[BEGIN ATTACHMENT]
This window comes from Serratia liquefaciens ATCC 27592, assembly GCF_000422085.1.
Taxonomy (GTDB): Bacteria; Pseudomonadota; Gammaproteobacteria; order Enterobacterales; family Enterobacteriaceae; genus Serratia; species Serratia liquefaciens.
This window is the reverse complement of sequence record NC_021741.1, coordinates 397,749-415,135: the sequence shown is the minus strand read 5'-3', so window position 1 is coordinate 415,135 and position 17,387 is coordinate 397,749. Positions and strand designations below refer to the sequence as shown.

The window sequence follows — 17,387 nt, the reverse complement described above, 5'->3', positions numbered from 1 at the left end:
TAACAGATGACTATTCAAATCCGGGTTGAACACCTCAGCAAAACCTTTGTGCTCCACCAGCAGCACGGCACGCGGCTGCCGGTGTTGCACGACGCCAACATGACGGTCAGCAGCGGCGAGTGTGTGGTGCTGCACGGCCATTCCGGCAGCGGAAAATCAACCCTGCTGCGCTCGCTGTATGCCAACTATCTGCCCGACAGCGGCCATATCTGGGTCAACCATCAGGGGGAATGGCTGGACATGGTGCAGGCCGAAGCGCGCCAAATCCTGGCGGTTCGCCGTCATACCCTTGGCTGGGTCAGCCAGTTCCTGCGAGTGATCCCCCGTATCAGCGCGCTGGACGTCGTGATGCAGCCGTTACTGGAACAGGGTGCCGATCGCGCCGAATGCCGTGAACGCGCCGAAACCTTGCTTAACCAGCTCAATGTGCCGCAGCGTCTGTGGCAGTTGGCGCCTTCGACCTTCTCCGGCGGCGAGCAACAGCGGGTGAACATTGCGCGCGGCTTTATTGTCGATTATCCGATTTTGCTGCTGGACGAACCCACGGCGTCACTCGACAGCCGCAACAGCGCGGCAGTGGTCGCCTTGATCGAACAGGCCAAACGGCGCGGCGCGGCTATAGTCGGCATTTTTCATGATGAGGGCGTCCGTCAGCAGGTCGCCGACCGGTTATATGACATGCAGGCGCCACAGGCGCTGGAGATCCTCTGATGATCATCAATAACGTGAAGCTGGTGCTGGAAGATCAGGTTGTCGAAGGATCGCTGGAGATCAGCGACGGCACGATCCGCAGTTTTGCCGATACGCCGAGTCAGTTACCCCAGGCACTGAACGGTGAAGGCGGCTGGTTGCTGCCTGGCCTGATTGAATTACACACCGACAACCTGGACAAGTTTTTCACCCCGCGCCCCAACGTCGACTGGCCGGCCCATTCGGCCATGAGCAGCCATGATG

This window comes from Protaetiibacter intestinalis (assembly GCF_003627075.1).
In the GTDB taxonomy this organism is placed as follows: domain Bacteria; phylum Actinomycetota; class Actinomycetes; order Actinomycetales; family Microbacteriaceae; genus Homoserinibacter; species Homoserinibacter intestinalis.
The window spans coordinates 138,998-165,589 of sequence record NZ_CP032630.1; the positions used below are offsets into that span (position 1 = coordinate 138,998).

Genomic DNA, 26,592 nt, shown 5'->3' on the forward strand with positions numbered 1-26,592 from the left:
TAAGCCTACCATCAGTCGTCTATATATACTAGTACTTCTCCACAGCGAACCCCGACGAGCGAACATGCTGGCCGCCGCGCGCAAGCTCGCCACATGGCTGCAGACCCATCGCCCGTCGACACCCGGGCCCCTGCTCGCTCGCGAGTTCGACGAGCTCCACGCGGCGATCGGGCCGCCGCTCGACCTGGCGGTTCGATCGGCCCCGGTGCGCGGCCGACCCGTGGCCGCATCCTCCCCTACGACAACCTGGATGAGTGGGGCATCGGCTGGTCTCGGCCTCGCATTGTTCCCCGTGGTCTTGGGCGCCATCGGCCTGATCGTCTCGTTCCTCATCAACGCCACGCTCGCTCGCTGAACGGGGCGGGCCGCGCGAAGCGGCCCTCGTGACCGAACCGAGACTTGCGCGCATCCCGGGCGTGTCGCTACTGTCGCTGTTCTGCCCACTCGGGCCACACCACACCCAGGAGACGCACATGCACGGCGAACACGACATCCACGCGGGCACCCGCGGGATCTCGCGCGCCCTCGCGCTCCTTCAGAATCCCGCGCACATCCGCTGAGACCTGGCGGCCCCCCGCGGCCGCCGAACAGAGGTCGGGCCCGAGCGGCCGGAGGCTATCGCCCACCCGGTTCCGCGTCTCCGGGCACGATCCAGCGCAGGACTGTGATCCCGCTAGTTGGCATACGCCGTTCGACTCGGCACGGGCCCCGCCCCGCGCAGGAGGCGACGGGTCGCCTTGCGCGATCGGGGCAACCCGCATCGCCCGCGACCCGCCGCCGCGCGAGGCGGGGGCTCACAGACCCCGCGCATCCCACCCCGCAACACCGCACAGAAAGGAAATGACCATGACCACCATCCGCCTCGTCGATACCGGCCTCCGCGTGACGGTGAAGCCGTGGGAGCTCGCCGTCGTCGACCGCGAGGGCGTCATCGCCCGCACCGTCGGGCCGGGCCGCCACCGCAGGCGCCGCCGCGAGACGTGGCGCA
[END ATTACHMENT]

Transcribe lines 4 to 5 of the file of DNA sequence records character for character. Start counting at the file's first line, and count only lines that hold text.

The window sequence follows — 17,387 nt, the reverse complement described above, 5'->3', positions numbered from 1 at the left end:
TAACAGATGACTATTCAAATCCGGGTTGAACACCTCAGCAAAACCTTTGTGCTCCACCAGCAGCACGGCACGCGGCTGCCGGTGTTGCACGACGCCAACATGACGGTCAGCAGCGGCGAGTGTGTGGTGCTGCACGGCCATTCCGGCAGCGGAAAATCAACCCTGCTGCGCTCGCTGTATGCCAACTATCTGCCCGACAGCGGCCATATCTGGGTCAACCATCAGGGGGAATGGCTGGACATGGTGCAGGCCGAAGCGCGCCAAATCCTGGCGGTTCGCCGTCATACCCTTGGCTGGGTCAGCCAGTTCCTGCGAGTGATCCCCCGTATCAGCGCGCTGGACGTCGTGATGCAGCCGTTACTGGAACAGGGTGCCGATCGCGCCGAATGCCGTGAACGCGCCGAAACCTTGCTTAACCAGCTCAATGTGCCGCAGCGTCTGTGGCAGTTGGCGCCTTCGACCTTCTCCGGCGGCGAGCAACAGCGGGTGAACATTGCGCGCGGCTTTATTGTCGATTATCCGATTTTGCTGCTGGACGAACCCACGGCGTCACTCGACAGCCGCAACAGCGCGGCAGTGGTCGCCTTGATCGAACAGGCCAAACGGCGCGGCGCGGCTATAGTCGGCATTTTTCATGATGAGGGCGTCCGTCAGCAGGTCGCCGACCGGTTATATGACATGCAGGCGCCACAGGCGCTGGAGATCCTCTGATGATCATCAATAACGTGAAGCTGGTGCTGGAAGATCAGGTTGTCGAAGGATCGCTGGAGATCAGCGACGGCACGATCCGCAGTTTTGCCGATACGCCGAGTCAGTTACCCCAGGCACTGAACGGTGAAGGCGGCTGGTTGCTGCCTGGCCTGATTGAATTACACACCGACAACCTGGACAAGTTTTTCACCCCGCGCCCCAACGTCGACTGGCCGGCCCATTCGGCCATGAGCAGCCATGATG